In the impoverished community in rural central India where my colleagues and I run a comprehensive primary health care programme, half of the population live below the poverty line [spend less than USD 0.5 per day] and undernutrition is rampant (median Body Mass Index 18.9 in men and 18.4 in women). With such impoverishment, it is not surprising that we witness high rates of maternal and childhood mortality, and an incidence of tuberculosis of over 400 per 100,000 population. What is surprising though, is the high prevalence of diabetes mellitus.
The typical adult diabetic patient I see weighs around 50 kilograms.
We diagnose around 450 new cases of diabetes mellitus each year. Of these, about 10% present during childhood and adolescence, and most of these require insulin to bring their disease under control. We do not test for autoantibodies to islet cells, nor GAD65, but the presentation is typical of Type 1 diabetes. The remaining 90% present during adulthood with a median age of just under 50 and suffer the familiar long term consequences of diabetics, such as retinopathy, nephropathy, neuropathy, foot infections and cardiovascular diseases. These patients would usually be classified as Type 2 diabetes, but in contrast to most people with this condition, only a third have a BMI greater than 23 (which is the Indian cutoff for overweight) and over a third have a BMI lower than 18.5. We do not have weights of these patients before they developed diabetes, but once glycaemic control is maintained, our observations show that their BMI increases only marginally and does not reach the normal range.
Overall in India, cases of diabetes are increasing at an alarming rate. The INDIAB study estimated that there were 62 million people with diabetes and 77 million pre-diabetic patients in India. Prevalence is strongly associated with affluence. This epidemiologic pattern is similar to that seen in developed countries where the vast majority of patients are overweight. Unsurprisingly, national guidelines emphasize calorie restriction and increasing physical activity—as they do in Western countries.
But what of patients such as those we see, who do not fit the typical phenotype of Type 2 DM? Interestingly, the World Health Organisation (WHO) included malnutrition-related diabetes in its older guidelines, but removed it in later iterations. Reports from Cuttack (eastern Odisha, India) and Ethiopia (Africa) describe a pattern of diabetes similar to our experience: median adult BMI of 20.6 kg/m2 with associated financial impoverishment, childhood malnutrition, younger age of onset, severe hyperglycemia needing insulin, and absence of ketosis upon withdrawal of insulin. In 1965, Tripathi et al coined the term “lean” diabetes for this pattern of diabetes and suggested that the “dual stress of intermittent starvation and overload on carbohydrate metabolism may be related to the atypical patterns of clinical diabetes”. George et al have suggested that lean diabetics may have increased cardiovascular and noncardiovascular mortality when compared to obese diabetic patients.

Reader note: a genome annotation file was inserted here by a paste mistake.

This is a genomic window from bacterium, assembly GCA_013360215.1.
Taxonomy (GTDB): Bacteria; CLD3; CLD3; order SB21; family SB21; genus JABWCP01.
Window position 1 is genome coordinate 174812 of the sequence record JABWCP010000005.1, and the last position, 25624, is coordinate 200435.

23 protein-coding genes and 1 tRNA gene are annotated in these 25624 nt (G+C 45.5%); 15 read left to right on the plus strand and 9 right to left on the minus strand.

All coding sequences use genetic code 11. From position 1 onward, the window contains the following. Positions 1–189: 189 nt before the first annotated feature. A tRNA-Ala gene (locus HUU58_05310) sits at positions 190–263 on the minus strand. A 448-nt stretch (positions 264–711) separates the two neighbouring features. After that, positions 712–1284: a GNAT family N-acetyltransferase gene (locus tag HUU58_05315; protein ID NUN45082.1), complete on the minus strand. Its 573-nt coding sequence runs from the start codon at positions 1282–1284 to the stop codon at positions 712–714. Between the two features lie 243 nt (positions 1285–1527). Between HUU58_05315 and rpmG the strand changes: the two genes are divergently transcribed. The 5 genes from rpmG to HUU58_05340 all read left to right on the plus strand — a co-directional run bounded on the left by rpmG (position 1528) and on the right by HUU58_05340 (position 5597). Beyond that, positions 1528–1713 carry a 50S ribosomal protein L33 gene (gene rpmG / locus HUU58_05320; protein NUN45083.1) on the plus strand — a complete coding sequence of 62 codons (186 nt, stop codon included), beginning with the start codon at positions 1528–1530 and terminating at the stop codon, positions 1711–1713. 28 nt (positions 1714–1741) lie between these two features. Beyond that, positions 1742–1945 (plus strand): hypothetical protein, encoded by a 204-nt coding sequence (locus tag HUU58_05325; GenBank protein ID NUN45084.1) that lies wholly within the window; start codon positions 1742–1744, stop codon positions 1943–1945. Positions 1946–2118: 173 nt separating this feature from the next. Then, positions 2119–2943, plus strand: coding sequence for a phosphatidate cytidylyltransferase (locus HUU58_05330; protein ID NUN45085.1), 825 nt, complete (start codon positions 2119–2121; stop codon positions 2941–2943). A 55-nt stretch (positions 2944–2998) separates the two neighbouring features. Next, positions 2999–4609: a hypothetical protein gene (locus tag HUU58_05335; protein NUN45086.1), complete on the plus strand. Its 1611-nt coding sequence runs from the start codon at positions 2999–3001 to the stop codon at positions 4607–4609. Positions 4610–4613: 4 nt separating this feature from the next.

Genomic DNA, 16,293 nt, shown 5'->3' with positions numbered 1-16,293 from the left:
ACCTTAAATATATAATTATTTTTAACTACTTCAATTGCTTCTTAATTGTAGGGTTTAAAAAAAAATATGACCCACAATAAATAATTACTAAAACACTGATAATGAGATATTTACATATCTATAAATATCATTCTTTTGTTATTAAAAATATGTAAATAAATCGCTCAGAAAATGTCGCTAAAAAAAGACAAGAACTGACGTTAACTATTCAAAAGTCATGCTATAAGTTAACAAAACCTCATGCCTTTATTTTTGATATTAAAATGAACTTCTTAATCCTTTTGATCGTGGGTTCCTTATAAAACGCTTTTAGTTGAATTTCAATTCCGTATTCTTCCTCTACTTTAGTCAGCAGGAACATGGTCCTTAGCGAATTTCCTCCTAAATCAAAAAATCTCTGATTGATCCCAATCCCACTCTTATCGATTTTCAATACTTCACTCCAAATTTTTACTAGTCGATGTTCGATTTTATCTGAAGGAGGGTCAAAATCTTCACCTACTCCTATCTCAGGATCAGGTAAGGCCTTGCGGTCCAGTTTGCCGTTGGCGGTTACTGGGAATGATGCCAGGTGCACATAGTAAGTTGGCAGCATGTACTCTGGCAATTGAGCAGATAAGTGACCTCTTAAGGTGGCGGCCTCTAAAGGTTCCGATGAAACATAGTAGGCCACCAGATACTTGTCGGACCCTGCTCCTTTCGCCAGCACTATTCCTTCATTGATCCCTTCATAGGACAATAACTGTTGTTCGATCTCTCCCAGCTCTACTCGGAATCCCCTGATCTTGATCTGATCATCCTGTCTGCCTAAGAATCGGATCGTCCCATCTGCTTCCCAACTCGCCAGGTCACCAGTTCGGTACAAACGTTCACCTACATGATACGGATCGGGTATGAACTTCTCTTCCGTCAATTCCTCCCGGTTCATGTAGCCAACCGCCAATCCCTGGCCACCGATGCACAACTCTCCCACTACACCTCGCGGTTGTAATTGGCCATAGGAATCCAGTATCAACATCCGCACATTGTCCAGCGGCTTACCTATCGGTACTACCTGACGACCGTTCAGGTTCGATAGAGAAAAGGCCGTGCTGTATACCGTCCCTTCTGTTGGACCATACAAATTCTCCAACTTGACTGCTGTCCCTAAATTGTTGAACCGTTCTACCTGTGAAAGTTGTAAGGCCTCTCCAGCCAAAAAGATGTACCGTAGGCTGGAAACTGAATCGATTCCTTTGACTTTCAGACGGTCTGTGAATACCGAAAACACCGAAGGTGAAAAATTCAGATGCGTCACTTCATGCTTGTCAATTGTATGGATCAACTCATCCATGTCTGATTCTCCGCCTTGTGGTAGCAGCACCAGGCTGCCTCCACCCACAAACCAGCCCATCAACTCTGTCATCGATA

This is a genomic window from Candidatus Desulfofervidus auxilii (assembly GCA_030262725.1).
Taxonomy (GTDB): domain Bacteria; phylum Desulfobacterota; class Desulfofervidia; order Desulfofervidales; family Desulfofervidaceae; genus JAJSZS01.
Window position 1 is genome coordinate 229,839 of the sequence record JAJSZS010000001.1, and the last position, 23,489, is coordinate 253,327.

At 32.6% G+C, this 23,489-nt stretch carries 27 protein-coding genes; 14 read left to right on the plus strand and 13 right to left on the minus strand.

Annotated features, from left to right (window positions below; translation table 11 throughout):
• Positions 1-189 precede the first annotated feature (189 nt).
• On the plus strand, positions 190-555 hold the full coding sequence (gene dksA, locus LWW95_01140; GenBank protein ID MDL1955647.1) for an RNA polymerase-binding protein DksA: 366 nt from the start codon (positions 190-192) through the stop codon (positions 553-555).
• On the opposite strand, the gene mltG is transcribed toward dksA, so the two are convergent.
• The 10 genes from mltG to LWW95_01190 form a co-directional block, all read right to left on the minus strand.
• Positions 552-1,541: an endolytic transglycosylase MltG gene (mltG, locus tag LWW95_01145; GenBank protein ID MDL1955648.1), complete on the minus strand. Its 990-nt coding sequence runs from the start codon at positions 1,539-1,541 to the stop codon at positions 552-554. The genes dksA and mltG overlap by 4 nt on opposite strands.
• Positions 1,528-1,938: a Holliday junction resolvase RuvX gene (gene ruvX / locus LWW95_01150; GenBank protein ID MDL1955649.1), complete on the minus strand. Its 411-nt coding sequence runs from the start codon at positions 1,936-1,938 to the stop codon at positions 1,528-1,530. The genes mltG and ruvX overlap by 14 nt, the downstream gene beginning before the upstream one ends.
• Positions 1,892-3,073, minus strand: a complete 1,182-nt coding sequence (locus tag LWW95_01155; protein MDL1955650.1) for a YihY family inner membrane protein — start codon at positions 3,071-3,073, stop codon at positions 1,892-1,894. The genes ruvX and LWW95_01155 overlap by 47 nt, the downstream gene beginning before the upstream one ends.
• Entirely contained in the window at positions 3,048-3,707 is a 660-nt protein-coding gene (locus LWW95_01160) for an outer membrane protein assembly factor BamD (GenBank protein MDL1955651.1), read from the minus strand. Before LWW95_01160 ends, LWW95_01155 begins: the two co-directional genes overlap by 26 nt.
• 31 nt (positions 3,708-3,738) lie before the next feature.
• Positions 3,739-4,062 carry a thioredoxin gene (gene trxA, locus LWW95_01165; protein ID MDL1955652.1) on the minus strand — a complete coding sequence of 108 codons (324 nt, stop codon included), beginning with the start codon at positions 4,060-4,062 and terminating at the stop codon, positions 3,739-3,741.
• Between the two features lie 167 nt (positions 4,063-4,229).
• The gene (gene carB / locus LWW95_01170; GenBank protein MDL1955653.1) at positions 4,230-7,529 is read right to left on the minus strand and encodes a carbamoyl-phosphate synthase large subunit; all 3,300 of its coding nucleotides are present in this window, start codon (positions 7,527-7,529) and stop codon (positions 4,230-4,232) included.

We believe that the standard guidelines for management of Type 2 diabetics are not appropriate for “lean diabetes” in poor rural communities in developing countries. Our patients are short of food, and many are malnourished and frail. Restricting calories further makes no sense.
What these patients do need is much more support to manage their condition and a better understanding of the problems they face. Almost half of our patients require insulin to attain glycemic control. But in rural India, insulin is often not available; nor are glucometers for monitoring therapy; furthermore, there is no reliable, steady food supply. Health systems need to address these wider issues as the burden of disease on these patients is great. People living in poor, remote farming communities have to do manual work to survive. It becomes difficult or impossible for them and their families to manage if they lose a limb due to amputation or become blind from retinopathy. And for those who develop renal failure, dialysis is not available.
There is a cruel parallel between lean diabetes at societal and cellular levels. In diabetes, body cells are surrounded by abundant glucose but cannot use it for generating energy. Similarly, our rural poor live in a country which has seen a marked rise in income and material resources, but cannot reap its benefits due to rising socio economic inequity.There is an urgent need to improve our understanding and treatment of lean diabetes and plan and deliver appropriate care to this neglected subset of patients.
Yogesh Jain is a public health physician running a busy community health programme in rural central India for the last 18 years.
Competing interests: None declared.